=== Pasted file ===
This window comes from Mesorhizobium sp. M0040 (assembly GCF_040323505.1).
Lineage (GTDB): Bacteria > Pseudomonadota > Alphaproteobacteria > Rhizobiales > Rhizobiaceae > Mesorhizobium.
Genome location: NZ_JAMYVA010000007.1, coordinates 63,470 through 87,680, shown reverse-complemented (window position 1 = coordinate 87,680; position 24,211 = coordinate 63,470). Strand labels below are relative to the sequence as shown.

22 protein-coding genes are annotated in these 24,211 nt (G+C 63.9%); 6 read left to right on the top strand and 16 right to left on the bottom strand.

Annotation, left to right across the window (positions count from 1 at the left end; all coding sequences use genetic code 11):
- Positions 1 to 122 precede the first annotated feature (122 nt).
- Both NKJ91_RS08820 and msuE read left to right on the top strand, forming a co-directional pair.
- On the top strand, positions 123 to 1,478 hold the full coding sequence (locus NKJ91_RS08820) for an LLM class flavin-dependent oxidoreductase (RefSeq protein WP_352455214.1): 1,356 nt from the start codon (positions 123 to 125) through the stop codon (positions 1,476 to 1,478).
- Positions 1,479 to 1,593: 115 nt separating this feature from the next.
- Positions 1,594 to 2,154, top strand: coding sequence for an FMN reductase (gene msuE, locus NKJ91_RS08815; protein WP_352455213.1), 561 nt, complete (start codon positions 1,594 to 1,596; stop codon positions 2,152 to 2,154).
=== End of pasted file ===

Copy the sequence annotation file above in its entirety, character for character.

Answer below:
This window comes from Mesorhizobium sp. M0040 (assembly GCF_040323505.1).
Lineage (GTDB): Bacteria > Pseudomonadota > Alphaproteobacteria > Rhizobiales > Rhizobiaceae > Mesorhizobium.
Genome location: NZ_JAMYVA010000007.1, coordinates 63,470 through 87,680, shown reverse-complemented (window position 1 = coordinate 87,680; position 24,211 = coordinate 63,470). Strand labels below are relative to the sequence as shown.

22 protein-coding genes are annotated in these 24,211 nt (G+C 63.9%); 6 read left to right on the top strand and 16 right to left on the bottom strand.

Annotation, left to right across the window (positions count from 1 at the left end; all coding sequences use genetic code 11):
- Positions 1 to 122 precede the first annotated feature (122 nt).
- Both NKJ91_RS08820 and msuE read left to right on the top strand, forming a co-directional pair.
- On the top strand, positions 123 to 1,478 hold the full coding sequence (locus NKJ91_RS08820) for an LLM class flavin-dependent oxidoreductase (RefSeq protein WP_352455214.1): 1,356 nt from the start codon (positions 123 to 125) through the stop codon (positions 1,476 to 1,478).
- Positions 1,479 to 1,593: 115 nt separating this feature from the next.
- Positions 1,594 to 2,154, top strand: coding sequence for an FMN reductase (gene msuE, locus NKJ91_RS08815; protein WP_352455213.1), 561 nt, complete (start codon positions 1,594 to 1,596; stop codon positions 2,152 to 2,154).